Local people nominated for "Inspire posiive aging" award

Tuesday, June 3, 2014

Senior Services CEO Paula Houston presented the 2014 “Inspire Positive Aging Award” to McCoy Khammany Sengsi of West Seattle at the agency’s 2014 Annual Meeting on Saturday, May 31 at Northshore Senior Center in Bothell.

McCoy Khammany Sengsi, 64, is a liaison, community leader and mentor in Seattle's Laotian community.

King County is filled with older adults, whose lives inspire us about how to age with grace, enthusiasm, creativity, hope, and energy. They quietly make life better for others even as their years advance. Senior Services created the “Inspire Positive Aging Award” in 2006 to recognize such inspiring elders. Public nominations are solicited each year and the recipient is named by a committee of the Senior Services Board of Directors.

The other nominees for the 2014 “Inspire Positive Aging Award” include these local residents:

Eleanor Monroe, 81, Shoreline, was an elementary school teacher for 34 years in the Shoreline School District, working with dyslexic children. She served as a board member for Hamlin Robinson School, the International Dyslexia Association and the Slingerland Institute for Literacy. She mentored student teachers for 10 years at the University of Washington and then tutored students full-time until the end of 2011. She has also been involved in the English Speaking Union, the University Women’s Club, Helping Link, The Milk Fund and Alpha Delta Kappa. “Eleanor has graced the walls of our hearts with her zest for life, compassion for others, “can do” spirit and incredible wisdom,” wrote nominator Tu-ha P. Nguyen.

Phuoc Huu Nguyen, 82, Shoreline, works as a caretaker to help others achieve independent living. He takes great pride in his work, helping his clients maintain everyday activities such as exercising, grocery shopping, and filling out paperwork, and his cheerful attitude inspires his clients every day. He was nominated by Hau Lee.

Maggie Parker, 99, Kenmore, has volunteered at the Northshore Senior Center for more than 25 years and has also served on the Board of Directors. She currently volunteers at the reception desk Monday mornings and all day Saturdays, in the gift shop on Wednesday afternoons, oversees Bingo and other Saturday activities, schedules rentals, organizes the lending library, Saturday Pancake Breakfast. She coordinates and oversees the annual 2-1/2 day rummage sale. Nominator Jennifer Furch wrote, “I have learned so much from Maggie about how to age gracefully and how to live your entire life to the fullest by serving others and making a difference each day.”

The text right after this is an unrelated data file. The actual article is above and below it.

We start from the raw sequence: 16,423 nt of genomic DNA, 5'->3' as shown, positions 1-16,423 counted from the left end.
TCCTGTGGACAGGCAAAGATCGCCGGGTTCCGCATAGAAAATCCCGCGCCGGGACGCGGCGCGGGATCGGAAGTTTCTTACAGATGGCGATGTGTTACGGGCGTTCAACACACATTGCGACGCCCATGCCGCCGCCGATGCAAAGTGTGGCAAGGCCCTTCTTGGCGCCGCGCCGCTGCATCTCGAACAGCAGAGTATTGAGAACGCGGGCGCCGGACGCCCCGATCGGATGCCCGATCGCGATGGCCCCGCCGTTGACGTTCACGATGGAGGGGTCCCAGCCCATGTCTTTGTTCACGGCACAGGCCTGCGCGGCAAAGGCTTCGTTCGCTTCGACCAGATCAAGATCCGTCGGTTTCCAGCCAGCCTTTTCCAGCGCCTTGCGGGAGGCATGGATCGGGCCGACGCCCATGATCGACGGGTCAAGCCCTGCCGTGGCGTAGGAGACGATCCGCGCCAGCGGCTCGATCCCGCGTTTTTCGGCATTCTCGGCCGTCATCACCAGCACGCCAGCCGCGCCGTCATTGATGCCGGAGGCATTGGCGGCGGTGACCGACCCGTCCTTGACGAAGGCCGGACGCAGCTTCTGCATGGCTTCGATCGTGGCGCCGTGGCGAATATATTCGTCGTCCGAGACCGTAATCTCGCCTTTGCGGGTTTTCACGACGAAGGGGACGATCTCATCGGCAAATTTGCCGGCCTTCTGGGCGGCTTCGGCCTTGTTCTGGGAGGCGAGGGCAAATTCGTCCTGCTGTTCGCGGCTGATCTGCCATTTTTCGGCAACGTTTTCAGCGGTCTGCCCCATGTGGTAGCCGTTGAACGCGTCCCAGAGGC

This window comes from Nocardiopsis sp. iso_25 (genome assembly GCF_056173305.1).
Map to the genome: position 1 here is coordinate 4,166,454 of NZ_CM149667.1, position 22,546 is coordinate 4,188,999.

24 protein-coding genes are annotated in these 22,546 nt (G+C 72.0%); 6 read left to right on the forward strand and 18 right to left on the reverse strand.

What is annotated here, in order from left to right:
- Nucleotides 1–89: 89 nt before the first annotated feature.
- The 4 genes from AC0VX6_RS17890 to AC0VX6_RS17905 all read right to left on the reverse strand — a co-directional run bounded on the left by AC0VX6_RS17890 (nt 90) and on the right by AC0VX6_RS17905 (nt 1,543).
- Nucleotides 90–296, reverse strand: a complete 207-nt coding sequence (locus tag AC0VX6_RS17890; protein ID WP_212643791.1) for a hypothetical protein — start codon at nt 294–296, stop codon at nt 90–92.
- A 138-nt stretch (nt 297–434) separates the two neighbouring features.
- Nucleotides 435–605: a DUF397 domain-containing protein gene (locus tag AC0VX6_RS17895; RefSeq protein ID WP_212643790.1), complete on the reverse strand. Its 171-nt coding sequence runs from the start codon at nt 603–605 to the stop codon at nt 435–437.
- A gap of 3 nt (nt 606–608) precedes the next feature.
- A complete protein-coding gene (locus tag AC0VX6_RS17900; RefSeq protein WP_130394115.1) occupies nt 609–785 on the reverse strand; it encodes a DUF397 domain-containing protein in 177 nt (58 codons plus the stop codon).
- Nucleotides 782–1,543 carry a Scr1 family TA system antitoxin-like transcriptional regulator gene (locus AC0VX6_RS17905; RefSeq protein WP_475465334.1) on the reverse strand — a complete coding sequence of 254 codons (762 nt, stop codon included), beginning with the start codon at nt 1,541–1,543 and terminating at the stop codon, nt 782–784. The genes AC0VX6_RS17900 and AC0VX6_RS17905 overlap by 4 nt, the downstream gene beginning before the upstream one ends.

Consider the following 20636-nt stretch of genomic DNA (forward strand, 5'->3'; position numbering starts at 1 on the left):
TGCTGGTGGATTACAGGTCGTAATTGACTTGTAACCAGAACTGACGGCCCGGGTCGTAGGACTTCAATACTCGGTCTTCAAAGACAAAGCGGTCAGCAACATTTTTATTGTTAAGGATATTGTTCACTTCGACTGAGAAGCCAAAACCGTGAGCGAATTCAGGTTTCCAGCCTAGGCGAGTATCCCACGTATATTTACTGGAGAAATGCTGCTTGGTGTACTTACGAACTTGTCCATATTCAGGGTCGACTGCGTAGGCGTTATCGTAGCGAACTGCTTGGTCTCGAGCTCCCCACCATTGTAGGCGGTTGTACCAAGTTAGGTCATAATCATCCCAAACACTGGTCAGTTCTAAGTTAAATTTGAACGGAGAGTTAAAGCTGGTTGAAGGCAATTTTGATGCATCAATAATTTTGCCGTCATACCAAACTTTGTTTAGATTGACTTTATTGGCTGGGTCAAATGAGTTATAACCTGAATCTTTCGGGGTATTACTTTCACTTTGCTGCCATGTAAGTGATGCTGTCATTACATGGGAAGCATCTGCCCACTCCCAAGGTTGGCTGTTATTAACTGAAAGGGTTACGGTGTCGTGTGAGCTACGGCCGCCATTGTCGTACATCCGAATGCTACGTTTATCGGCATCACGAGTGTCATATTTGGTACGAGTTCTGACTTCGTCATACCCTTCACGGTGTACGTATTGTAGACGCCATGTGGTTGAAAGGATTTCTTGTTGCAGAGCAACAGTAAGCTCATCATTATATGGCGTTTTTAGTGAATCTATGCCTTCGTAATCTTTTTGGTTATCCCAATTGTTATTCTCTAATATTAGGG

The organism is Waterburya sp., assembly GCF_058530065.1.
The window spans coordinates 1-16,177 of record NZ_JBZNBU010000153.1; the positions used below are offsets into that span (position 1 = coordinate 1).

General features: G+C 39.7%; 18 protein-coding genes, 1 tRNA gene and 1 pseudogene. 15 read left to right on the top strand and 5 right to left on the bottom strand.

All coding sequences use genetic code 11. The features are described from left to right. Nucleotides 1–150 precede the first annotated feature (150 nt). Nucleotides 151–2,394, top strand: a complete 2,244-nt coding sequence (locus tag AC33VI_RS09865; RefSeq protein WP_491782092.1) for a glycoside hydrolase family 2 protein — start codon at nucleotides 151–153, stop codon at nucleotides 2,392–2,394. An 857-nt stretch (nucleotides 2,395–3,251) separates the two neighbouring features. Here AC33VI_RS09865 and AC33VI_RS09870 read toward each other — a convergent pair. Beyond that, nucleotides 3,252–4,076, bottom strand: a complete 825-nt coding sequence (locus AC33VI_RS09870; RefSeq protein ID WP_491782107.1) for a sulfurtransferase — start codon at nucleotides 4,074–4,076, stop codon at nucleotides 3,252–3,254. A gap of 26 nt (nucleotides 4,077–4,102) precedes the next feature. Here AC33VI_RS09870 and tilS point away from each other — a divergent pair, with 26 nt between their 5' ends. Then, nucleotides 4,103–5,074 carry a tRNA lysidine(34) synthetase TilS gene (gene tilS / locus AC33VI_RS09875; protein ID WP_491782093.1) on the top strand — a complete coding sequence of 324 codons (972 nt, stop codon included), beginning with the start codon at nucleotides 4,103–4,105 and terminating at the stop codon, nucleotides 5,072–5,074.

Other nominees:

Julie Brannon, 60, President of United Blind of Seattle and the Vice President of Washington Council for the Blind. 

Jordan Cohen, 91, Ballard, volunteers at Seattle Children’s Hospital, where he entertains and cheers up the often critically ill children. 

Dale Hogle, 86, Magnolia, cared for her mother and sister while volunteering for Woodland Park Zoo, Seattle Opera, and Magnolia Historical Society.

Randolph Hokanson, 98, Queen Anne, is a world renowned concert pianist and composer who still composes, records and performs regularly.

Tony Johnson, 76, is a driver for Metro Access who demonstrates patience and caring for his passengers. 

Mary Lorenz, 60, is a mobility instructor with the Orientation and Training Center (OTC) at Sight Connection, helping vision-impaired clients become more independent and mobile.

Sally Mericks, 67, Seattle, inspires those around her with her positive outlook on life in spite of ongoing medical challenges.

Joan Singler, 79, was active in the 60s civil rights movement and recently co-authored Seattle in Black and White, detailing the formation of CORE (Congress of Racial Equality.) 

Sheila Striegel, 80, Ballard, volunteers as an usher for Seattle Symphony and Book-It Repertory Theatre, and in many capacities with Westminster Presbyterian Church. She is active in organizing events for residents at Ballard Place.

Kathy Torgerson, 63, Issaquah, has been the volunteer Meals on Wheels Coordinator at the Issaquah Senior Center for nearly 30 years.

Marianne Welling, M.D., 62, is an optometrist at Sight Connection, where her dedication and deep affection for her patients inspires them every day.

The Annual Meeting program included a review of the agency in 2013 by Board Chair John Norden and the “State of the Agency” address by Paula Houston. Shannon M. Fuhrman of Regence BlueShield also presented Houston with a check for $100,000 to pilot the Senior Services Navigator Program which will provide community-based support for isolated older adults.

Senior Services is the most comprehensive non-profit agency serving older adults and their loved ones in Washington State. Established in 1967, they promote positive aging for thousands of seniors and their families each year through an integrated system of quality programs and senior centers. 


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